Over millenia humans have been playing around with genes, creating all the different dog breeds, for example, or making plants more productive. We’ve done this by selecting which plants or animals to encourage: the chicken with most meat is used to create more chickens or seed from the apple with the best flavour is used for the next generation of apple trees.
This is a slow process, and a bit hit and miss. It also can have unfortunate consequences, for example, French Bulldogs have been bred to have very slim hips:
French bulldogs frequently require artificial insemination, and caesarean section to give birth, with over 80% of litters delivered this way.
Science though has now brought a huge change to the way we humans can manipulate genes with a technology called CRISPR. This technique involves snipping out parts of a gene in a lab and perhaps inserting another part. It’s pretty much instantaneous. But is this something we should do, just because we can? Luckily, Vanessa Hill has explored this in a 30 minute documentary, where she talk with scientists and non-scientists to discover information and opinions.
I recommend you take the time to watch this one.
MUTANT MENU on YouTube says:
Gene editing technologies, including CRISPR, have the potential to save lives and cure disease; but using them also comes with risk. In this documentary, I talk to experts around the world to explore the scientific potential and societal implications — and let you come to your own conclusions about this technology. So, would you like to place an order?
BrainCraft was created by Vanessa Hill (@nessyhill) and is brought to you by PBS Digital Studios. Talking psychology, neuroscience & why we act the way we do.
And a brief comment on production values in this video: I really enjoyed Vanessa Hill’s quiet, clear and cheerful approach to this subject. I watch all her Braincraft videos, which are also always clear and enjoyable.
I’m pleased to see a woman presenting, and although Vanessa’s not a Kiwi she is Australian, which is probably the next best thing. 😀 In this part of the world we seem to have a different demeanour to the American and British presenters I so often see.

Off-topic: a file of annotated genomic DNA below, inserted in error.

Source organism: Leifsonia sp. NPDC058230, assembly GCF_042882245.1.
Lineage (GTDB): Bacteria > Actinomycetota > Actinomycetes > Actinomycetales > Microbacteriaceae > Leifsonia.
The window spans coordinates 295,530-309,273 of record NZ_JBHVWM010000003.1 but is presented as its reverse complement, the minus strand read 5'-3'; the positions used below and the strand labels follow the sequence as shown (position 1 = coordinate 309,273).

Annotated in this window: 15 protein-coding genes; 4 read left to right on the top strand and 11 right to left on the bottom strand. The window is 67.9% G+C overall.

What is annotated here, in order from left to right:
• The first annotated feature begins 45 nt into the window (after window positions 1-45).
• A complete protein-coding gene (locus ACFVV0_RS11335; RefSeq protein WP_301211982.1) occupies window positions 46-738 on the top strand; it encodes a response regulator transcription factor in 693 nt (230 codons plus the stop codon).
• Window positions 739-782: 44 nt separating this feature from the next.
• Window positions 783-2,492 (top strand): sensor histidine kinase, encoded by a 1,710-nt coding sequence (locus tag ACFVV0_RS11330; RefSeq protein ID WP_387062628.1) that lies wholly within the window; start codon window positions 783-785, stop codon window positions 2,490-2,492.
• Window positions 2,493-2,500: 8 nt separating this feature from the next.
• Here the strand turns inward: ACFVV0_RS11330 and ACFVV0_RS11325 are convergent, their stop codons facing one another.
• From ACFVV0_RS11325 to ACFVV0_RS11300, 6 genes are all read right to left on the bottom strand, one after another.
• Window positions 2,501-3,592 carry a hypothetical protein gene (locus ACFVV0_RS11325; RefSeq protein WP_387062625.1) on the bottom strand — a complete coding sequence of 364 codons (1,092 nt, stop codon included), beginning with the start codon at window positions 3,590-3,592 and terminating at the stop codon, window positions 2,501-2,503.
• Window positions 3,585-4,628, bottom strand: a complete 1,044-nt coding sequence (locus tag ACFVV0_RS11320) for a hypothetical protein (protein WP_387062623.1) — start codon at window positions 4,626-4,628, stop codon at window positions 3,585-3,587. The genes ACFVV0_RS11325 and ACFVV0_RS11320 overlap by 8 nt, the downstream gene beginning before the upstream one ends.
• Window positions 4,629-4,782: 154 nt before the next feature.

What’s more, Vanessa interviewed a reasonably diverse group of people: men, women, and people with various skin colours and accents.
Watch for the small touches in the illustrations too: I was struck by the detail in an illustration of a family (at 21:08), where the male and female parents were the same height, and a similar size. So often images like that show the male as taller and larger than the female.
Side note: compare that detail of graphic excellence with the animations in a recent, otherwise enjoyable and interesting, series about human ancestry by @okaytobesmart where apparently all our ancestors were bearded males except for one love interest who was female.
That casual sexism in the @okaytobesmart videos on ancestry is a sour note in an otherwise excellent series, and I’ve been surprised to find this bias in a series that is otherwise not sexist. I put it down to a thoughtless illustrator, though it makes me wonder too about how the research we base current ideas on has been warped throughout history by conscious or unconscious biases. But clearly, I digress.
Mutant Menu documentary is an excellent piece of work on a subject we all need to be thinking about. Watch it.